Clark on Netflix Is A Bold Exploration Of The Allures And Pitfalls Of Charm

The infamous Clark Olofsson is brilliantly portrayed by Bill Skarsgård in this limited series
Clark on Netflix Is A Bold Exploration Of The Allures And Pitfalls Of Charm

I have been suspicious of people who may be described as 'charming' for almost the entirety of my adult life. Experience has taught me that such people are often the most inconsiderate and that the charm is a way of covering up this inadequacy. I found this belief to be validated through the Netflix limited series, Clark, which tells the story of Clark Olofsson, the man who is today most infamous for his involvement in the Norrmalmstorg bank robbery that sparked the term 'Stockholm Syndrome'. Olofsson was the man who, over a course of six days, supposedly charmed four hostages into defending his actions and publicly criticising the police (and even the Swedish Prime Minister!).

The show works like charm itself does. It lures you in so well that you dive into the narrative at full speed from the first shot of the first episode. And when that episode ends, you hit 'Next Episode' as quickly as you can, because you are completely immersed now; you need more Clark. Every time he pulls off something outrageous — like courting (and conning) a mother-daughter duo at the same time — you gasp in shock, but you also giggle indulgently, because this man is simply too fascinating to let out of your sight.

Olofsson is shown to have sashayed through his youth — stealing when he felt like it, wooing women when the mood overtook him, leaving loved ones in precarious situations when they were done being useful to him — without thinking of the consequences of his actions. His insistence on living in the moment is like a fashionable, feather-light scarf that the people around him do not hesitate to wear and flaunt. But with time, the scarf turns into a snake that tightens itself around their necks, leaving them unsure about how to loosen its grip without killing the snake.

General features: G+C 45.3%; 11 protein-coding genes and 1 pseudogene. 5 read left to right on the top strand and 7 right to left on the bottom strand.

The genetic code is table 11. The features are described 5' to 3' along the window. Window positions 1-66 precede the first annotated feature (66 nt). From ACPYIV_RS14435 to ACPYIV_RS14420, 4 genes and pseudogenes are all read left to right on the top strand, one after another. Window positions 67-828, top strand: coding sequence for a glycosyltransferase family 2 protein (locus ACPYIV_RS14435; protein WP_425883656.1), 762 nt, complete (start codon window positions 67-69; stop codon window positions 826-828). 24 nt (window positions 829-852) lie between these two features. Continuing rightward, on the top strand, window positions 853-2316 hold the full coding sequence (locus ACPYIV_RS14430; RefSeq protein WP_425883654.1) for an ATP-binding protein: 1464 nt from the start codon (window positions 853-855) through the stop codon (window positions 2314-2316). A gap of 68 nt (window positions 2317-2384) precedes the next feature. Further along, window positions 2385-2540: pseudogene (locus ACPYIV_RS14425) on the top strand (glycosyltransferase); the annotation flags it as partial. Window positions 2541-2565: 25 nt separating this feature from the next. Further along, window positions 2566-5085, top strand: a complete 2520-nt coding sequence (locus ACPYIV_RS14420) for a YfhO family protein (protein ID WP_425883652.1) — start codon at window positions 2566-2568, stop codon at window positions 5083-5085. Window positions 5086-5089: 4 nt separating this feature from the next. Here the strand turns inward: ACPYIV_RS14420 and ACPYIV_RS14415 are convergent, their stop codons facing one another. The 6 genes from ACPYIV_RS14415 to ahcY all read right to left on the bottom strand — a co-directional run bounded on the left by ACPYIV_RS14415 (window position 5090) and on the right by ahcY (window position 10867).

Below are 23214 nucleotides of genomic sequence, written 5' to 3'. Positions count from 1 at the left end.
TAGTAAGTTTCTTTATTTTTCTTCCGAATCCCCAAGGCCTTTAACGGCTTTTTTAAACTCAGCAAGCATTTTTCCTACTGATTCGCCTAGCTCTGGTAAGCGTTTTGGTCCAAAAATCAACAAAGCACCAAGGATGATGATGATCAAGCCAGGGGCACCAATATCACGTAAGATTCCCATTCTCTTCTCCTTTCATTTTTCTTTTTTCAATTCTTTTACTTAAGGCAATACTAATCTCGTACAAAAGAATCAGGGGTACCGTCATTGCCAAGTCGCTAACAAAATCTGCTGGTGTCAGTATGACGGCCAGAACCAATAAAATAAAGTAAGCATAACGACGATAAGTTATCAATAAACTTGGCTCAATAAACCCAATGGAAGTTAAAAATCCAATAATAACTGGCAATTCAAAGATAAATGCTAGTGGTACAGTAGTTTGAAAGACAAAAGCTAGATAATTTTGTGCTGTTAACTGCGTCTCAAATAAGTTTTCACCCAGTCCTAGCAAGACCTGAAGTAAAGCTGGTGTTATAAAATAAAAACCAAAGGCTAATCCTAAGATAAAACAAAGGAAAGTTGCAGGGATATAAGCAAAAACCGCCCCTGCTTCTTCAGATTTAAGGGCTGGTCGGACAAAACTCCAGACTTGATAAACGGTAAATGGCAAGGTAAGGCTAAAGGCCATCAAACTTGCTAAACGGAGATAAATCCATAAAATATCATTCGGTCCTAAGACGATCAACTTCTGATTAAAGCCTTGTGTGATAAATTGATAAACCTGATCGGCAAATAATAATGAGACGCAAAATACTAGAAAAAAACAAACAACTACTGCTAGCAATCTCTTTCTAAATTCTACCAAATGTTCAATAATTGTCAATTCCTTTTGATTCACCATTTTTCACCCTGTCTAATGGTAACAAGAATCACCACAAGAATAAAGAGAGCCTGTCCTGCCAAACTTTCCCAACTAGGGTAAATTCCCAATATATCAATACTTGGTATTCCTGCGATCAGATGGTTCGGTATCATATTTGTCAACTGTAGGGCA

A little more than halfway into the show, the veneer begins to fade — even for the viewer — and the picture underneath is not pretty. After bingeing the first four (of six) episodes on the same day, I took almost two days to watch episode five. Not because the show was not doing a good job of telling a story, but the opposite. It was only too successful in saying what it needed to say: that there is only so much delicious seduction one can endure; that too much rich, greasy food can give you a stomach ache and eventually make you yearn for some bland gruel.

Bill Skarsgård is exceptional as Olofsson. He lives the character so truly and deeply that it is now strange to look at pictures of the real Olofsson, as if he were the actor and Skarsgård, the real deal. Kolbjörn Skarsgård puts forth a moving performance as a young Clark in scenes from a disturbed childhood, that is unravelled slowly and carefully through the six episodes of the show.

Clark makes bold narrative choices. The aspect ratio and picture quality change when it wants you to think you are watching a TV news report from the 1970s, before suddenly reverting to 9:16 digital clarity. At the end of one episode, an incarcerated Olofsson breaks into a music video for a Swedish cover of Elvis Presley's Jailhouse Rock. A live-action verbal disagreement turns into an animated physical-fight sequence between cartoon versions of the characters. But these choices never seem odd. In fact, they make perfect sense in the telling of a story of a man as impulsive and whimsical as Clark Olofsson.

Following the many, many colourful incidents of such a life on screen, one cannot help but wonder how much of the series happened exactly the same way in real life and how much was a result of creative liberty. The show doesn't make claims of frame-by-frame authenticity either, for every episode begins with the disclaimer that the series is based on truths and lies, which, if you think about it, is much like the stuff that comes out of a habitual charmer's mouth.

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